But the public had no concept of marijuana until the 1930s when the federal government banned it, but even then it wasn't something that the average person on the street would have heard about or known much about. It really wasn't until the 1960s that it became a popular recreational drug and today that's its primary purpose in this country. People always ask me if I believe there will be a time when marijuana will be legal in the U.S. and it's a very hard question for me to answer. Because certainly logic would dictate that we would have fewer restrictions on it, that science and medicine would suggest that it may have some uses that would justify easing up on restrictions, but our war on drugs has never really been about logic or science. It's been an emotional sort of thing. It's been an emotional reaction and politicians respond to that emotion reaction, and it's hard to blame them too much because the public has that kind of emotional reaction. I would say that I have trouble picturing it becoming legal in a time when it's harder and harder to find places where you can legally smoke tobacco. At a time when people are obsessed with every little thing that might be in their food, we are becoming consumed with the things that go into our bodies that are part of our health and lifestyle. In that atmosphere in that kind of environment, it's hard for me to image us saying that we'll now make marijuana available.

I think there's another practical problem and that is that the government has spent about 80 years building an argument that drugs are terrible, that they are these evil things and they've built a substantial body of literature arguing that. If you were to make marijuana legal today lawyers would come running out of the woodwork, the first time there's an automobile accident, the first time someone hurts themselves on the job, and they say, "Well, I was using marijuana and this person sold it to me." I can see lawsuits flying everywhere and the people bringing the suits will have 80 years of government documentation that they'll bring out showing how the seller of this knew it was a harmful product. If the tobacco companies can be sued for selling tobacco certainly we could sue the distributors of marijuana for selling marijuana. And that legal issue is one that is going to be a really difficult one to deal with when you talk about any kind of system that would allow for the distribution of it.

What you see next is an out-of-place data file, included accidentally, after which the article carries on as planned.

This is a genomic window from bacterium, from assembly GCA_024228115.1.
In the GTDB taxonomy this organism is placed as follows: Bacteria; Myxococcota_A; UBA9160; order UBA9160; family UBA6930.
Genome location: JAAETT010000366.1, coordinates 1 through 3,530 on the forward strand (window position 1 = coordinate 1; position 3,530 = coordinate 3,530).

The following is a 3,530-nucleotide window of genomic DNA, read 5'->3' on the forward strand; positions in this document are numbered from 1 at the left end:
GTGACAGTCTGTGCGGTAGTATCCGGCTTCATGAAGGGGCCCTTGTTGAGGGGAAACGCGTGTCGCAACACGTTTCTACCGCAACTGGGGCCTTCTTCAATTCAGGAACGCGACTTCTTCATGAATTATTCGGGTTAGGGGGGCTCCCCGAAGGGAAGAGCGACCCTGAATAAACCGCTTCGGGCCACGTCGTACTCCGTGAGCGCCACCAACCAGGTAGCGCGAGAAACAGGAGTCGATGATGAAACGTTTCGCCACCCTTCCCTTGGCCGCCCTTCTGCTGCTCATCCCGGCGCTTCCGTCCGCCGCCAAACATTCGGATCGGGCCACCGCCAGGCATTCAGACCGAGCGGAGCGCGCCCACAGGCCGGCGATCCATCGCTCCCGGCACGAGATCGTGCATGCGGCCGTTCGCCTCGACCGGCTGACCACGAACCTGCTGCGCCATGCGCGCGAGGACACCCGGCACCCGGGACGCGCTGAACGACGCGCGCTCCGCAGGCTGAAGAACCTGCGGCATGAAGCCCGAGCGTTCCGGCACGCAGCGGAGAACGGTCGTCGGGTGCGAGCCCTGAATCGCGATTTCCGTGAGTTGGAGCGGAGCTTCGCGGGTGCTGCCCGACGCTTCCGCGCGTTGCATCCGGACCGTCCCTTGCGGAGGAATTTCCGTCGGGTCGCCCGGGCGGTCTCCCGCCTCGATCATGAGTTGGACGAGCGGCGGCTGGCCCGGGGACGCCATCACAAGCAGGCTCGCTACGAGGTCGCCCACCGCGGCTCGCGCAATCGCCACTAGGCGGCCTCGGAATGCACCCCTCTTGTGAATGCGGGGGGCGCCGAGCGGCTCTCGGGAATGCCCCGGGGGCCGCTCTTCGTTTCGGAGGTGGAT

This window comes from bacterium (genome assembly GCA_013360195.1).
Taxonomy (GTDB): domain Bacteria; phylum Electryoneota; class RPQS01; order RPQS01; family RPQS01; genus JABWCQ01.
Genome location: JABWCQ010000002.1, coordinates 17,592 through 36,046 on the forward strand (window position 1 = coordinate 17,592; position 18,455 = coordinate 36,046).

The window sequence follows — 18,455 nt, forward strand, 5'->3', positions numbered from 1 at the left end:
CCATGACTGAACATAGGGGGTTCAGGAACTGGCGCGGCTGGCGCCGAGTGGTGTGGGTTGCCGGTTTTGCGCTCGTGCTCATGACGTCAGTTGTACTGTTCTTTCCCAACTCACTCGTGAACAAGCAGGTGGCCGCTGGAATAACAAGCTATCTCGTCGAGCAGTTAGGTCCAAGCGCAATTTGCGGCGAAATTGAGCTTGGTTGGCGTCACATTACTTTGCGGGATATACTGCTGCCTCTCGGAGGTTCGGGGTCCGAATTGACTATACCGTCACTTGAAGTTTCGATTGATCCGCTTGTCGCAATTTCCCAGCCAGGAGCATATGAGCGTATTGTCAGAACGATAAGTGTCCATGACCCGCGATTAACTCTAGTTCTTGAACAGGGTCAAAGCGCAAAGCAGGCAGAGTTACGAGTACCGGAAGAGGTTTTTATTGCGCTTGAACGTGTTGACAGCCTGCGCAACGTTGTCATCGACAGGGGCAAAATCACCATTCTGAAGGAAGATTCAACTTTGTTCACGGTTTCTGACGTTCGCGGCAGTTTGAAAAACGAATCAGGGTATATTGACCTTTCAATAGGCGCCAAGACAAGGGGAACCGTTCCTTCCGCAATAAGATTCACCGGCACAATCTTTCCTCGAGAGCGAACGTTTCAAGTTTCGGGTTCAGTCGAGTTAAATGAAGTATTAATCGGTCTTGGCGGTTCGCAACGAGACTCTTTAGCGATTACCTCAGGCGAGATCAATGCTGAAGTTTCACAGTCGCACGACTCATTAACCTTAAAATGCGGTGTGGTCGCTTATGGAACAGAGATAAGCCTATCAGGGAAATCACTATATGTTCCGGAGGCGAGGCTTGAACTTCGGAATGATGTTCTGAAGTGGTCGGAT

INTERVIEWER

How would law enforcement organizations be affected if it were legal? How would they be affected financially?

WEISHEIT

Well, law enforcement organizations are receiving an enormous amount of funding--$15 billion at the federal level alone--and that's only a fraction of what's being spent when you start putting in state and local moneys and that is to fight the war on drugs as a general idea. But in fact most of the drugs that are used are fit in the category of marijuana and hashish.

If you take those things out of the equation you now have a drug problem that is tiny compared to what we have now. It would be a very small problem. It would be hard for those same agencies to justify continued budgets at their current levels with the problem that can shown to be much smaller.